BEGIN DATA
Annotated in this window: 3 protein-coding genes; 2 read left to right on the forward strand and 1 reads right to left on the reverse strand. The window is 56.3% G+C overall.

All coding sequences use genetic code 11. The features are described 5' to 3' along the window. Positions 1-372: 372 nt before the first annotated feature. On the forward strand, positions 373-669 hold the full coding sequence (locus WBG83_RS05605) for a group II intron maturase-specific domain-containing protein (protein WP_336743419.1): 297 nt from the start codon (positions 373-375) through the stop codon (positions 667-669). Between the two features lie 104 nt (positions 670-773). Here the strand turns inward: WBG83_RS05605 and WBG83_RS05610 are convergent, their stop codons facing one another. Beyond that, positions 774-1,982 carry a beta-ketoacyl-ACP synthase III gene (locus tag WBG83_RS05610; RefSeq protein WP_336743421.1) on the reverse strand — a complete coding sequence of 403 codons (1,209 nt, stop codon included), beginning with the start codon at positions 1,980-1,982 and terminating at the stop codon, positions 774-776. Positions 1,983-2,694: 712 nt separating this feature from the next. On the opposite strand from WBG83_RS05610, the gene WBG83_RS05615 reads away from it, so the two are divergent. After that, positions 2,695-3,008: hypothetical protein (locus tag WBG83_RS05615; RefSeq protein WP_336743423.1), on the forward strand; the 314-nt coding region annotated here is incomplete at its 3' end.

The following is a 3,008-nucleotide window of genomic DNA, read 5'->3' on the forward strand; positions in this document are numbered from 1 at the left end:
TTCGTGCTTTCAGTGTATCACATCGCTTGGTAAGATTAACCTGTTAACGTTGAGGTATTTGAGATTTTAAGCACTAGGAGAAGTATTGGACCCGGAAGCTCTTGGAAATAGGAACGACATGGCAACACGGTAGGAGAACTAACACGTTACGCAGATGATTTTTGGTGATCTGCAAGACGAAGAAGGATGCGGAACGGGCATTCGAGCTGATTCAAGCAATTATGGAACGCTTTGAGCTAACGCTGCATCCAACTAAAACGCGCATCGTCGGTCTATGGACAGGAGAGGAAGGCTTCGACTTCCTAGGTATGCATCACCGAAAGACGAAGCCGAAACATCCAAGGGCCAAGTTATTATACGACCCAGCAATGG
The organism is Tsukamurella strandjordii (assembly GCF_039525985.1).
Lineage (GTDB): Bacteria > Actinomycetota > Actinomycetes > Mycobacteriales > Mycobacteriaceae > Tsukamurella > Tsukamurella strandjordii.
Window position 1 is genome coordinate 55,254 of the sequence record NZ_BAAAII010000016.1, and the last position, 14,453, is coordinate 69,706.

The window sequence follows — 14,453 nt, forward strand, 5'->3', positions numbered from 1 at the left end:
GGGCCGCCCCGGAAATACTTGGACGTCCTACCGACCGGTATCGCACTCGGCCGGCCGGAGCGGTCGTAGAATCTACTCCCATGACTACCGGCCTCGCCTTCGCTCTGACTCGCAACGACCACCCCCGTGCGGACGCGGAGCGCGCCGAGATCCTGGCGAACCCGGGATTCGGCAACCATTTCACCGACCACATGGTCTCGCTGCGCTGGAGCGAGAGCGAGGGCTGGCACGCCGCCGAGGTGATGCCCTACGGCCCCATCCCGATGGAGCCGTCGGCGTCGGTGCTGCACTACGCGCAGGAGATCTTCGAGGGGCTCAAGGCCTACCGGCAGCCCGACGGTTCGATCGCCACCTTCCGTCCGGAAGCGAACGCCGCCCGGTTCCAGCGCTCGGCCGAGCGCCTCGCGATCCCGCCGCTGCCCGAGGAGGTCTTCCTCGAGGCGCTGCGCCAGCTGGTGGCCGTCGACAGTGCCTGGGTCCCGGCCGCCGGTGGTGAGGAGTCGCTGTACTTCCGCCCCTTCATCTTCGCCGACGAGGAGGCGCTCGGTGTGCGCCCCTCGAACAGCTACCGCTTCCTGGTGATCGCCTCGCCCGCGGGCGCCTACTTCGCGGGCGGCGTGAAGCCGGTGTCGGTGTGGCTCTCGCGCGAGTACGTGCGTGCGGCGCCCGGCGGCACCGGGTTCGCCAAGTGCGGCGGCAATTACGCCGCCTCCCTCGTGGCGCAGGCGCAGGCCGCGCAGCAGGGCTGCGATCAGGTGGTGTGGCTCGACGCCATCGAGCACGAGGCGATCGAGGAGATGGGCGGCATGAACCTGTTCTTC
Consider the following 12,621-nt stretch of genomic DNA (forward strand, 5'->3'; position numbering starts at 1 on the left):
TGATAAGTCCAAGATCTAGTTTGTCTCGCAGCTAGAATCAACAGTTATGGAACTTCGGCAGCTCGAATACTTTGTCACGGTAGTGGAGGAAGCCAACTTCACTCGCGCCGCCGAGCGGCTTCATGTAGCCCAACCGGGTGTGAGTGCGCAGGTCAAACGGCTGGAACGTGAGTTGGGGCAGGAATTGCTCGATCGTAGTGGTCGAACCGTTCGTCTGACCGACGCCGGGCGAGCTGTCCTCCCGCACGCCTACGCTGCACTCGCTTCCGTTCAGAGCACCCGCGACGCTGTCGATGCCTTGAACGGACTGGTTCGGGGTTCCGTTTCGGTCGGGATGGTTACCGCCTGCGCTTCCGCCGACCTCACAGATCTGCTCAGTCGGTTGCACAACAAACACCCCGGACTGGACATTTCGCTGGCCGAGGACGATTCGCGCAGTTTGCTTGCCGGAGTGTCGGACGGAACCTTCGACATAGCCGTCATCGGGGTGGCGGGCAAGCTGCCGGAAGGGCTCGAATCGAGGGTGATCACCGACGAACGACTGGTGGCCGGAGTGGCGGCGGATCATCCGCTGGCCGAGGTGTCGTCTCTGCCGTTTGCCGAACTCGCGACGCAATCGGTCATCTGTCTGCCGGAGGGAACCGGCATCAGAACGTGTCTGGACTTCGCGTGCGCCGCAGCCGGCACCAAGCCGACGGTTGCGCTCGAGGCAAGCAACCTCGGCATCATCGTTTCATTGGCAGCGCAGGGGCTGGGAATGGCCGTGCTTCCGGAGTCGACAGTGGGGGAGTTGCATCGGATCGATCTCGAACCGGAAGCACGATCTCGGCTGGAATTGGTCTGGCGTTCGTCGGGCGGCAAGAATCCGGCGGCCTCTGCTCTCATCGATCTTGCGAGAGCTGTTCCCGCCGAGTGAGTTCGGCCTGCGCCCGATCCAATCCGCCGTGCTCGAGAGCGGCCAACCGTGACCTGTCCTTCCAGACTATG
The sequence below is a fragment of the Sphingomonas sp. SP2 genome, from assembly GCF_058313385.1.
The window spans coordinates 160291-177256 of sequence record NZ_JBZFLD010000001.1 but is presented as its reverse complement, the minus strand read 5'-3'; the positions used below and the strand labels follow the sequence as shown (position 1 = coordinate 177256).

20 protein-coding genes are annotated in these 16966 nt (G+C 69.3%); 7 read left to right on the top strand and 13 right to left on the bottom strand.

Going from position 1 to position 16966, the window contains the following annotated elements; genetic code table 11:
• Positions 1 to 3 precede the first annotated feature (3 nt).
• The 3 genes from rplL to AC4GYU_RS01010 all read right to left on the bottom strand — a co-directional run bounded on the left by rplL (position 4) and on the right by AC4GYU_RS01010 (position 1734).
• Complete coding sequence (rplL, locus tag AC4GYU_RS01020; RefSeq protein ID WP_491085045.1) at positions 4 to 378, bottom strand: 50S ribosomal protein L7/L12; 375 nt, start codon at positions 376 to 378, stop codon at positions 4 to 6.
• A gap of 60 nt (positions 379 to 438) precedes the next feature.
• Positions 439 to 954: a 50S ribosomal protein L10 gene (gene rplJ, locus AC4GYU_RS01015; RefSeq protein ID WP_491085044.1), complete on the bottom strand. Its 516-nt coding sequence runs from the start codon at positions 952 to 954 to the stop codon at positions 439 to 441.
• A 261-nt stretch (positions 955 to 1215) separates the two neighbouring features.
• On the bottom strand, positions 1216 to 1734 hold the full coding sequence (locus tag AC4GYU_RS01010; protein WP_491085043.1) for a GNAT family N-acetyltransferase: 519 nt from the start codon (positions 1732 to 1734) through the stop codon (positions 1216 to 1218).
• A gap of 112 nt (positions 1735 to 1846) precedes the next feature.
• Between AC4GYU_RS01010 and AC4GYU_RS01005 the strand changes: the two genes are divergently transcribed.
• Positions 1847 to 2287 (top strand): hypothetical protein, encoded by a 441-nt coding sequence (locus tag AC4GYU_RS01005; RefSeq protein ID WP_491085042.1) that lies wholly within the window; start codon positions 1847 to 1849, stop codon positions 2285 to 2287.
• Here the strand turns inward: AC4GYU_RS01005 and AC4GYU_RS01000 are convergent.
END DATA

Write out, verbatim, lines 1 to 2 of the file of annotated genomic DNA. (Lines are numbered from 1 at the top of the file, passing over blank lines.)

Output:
Annotated in this window: 3 protein-coding genes; 2 read left to right on the forward strand and 1 reads right to left on the reverse strand. The window is 56.3% G+C overall.

All coding sequences use genetic code 11. The features are described 5' to 3' along the window. Positions 1-372: 372 nt before the first annotated feature. On the forward strand, positions 373-669 hold the full coding sequence (locus WBG83_RS05605) for a group II intron maturase-specific domain-containing protein (protein WP_336743419.1): 297 nt from the start codon (positions 373-375) through the stop codon (positions 667-669). Between the two features lie 104 nt (positions 670-773). Here the strand turns inward: WBG83_RS05605 and WBG83_RS05610 are convergent, their stop codons facing one another. Beyond that, positions 774-1,982 carry a beta-ketoacyl-ACP synthase III gene (locus tag WBG83_RS05610; RefSeq protein WP_336743421.1) on the reverse strand — a complete coding sequence of 403 codons (1,209 nt, stop codon included), beginning with the start codon at positions 1,980-1,982 and terminating at the stop codon, positions 774-776. Positions 1,983-2,694: 712 nt separating this feature from the next. On the opposite strand from WBG83_RS05610, the gene WBG83_RS05615 reads away from it, so the two are divergent. After that, positions 2,695-3,008: hypothetical protein (locus tag WBG83_RS05615; RefSeq protein WP_336743423.1), on the forward strand; the 314-nt coding region annotated here is incomplete at its 3' end.